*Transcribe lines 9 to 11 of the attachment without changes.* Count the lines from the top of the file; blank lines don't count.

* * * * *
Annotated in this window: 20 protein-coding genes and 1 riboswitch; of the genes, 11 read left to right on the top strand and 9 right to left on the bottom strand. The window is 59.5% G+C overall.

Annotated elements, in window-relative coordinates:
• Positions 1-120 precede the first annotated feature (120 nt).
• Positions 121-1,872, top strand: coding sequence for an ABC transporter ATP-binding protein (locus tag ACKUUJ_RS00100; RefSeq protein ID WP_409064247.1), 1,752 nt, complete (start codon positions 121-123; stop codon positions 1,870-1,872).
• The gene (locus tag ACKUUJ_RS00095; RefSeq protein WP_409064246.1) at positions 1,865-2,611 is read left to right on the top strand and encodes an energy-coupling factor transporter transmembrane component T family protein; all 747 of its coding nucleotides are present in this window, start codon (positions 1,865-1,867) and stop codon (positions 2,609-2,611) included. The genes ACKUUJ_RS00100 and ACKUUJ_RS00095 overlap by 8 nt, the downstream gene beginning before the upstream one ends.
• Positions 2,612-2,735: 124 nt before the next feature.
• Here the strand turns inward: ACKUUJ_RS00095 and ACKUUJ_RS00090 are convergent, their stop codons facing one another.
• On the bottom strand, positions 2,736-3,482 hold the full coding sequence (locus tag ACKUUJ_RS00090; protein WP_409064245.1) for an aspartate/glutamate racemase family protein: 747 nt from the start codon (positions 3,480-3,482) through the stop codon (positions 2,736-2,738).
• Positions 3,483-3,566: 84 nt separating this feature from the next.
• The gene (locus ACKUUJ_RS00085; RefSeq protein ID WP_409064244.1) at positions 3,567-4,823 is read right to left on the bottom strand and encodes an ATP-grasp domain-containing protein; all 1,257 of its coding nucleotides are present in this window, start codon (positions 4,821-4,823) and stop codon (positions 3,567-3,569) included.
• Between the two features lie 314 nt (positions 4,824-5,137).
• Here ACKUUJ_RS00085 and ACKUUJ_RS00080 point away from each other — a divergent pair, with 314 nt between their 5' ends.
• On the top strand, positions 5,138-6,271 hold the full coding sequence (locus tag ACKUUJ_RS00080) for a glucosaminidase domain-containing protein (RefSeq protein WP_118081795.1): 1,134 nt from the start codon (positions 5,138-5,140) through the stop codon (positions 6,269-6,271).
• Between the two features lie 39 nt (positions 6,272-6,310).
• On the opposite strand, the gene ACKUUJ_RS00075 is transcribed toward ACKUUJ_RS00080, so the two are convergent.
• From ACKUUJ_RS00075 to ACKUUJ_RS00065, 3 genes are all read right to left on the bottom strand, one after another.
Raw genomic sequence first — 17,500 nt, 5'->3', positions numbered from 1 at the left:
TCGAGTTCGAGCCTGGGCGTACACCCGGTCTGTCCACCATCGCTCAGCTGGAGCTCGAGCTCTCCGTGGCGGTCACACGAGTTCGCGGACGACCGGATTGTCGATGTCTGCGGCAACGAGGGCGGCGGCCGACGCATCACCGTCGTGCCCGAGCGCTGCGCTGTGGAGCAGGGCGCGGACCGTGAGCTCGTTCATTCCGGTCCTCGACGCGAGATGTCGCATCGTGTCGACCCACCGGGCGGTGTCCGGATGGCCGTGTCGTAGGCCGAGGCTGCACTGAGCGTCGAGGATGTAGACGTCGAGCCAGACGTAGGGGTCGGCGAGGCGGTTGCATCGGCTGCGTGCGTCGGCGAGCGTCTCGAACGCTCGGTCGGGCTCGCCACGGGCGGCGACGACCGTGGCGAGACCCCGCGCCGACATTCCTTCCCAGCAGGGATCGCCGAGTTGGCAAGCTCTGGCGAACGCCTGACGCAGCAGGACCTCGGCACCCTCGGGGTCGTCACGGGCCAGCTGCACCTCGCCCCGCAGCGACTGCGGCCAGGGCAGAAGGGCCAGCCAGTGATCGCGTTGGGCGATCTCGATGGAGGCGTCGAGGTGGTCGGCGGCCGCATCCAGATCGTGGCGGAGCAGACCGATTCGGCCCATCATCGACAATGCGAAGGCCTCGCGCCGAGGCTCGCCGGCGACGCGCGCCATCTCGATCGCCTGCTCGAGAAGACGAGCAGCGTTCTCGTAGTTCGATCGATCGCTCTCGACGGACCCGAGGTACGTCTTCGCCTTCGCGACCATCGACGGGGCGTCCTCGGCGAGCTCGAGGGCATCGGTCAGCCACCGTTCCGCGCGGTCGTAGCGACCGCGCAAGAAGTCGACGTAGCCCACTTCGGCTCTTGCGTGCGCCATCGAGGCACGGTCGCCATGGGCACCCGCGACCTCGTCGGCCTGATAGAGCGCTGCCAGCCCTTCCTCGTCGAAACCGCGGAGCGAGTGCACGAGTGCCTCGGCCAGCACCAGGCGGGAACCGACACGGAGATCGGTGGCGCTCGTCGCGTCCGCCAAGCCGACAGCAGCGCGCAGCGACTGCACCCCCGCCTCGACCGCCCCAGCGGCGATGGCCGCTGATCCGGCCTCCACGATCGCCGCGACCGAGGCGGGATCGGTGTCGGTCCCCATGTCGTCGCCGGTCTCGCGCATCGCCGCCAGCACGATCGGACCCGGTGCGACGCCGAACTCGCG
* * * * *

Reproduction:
• Positions 3,483-3,566: 84 nt separating this feature from the next.
• The gene (locus ACKUUJ_RS00085; RefSeq protein ID WP_409064244.1) at positions 3,567-4,823 is read right to left on the bottom strand and encodes an ATP-grasp domain-containing protein; all 1,257 of its coding nucleotides are present in this window, start codon (positions 4,821-4,823) and stop codon (positions 3,567-3,569) included.
• Between the two features lie 314 nt (positions 4,824-5,137).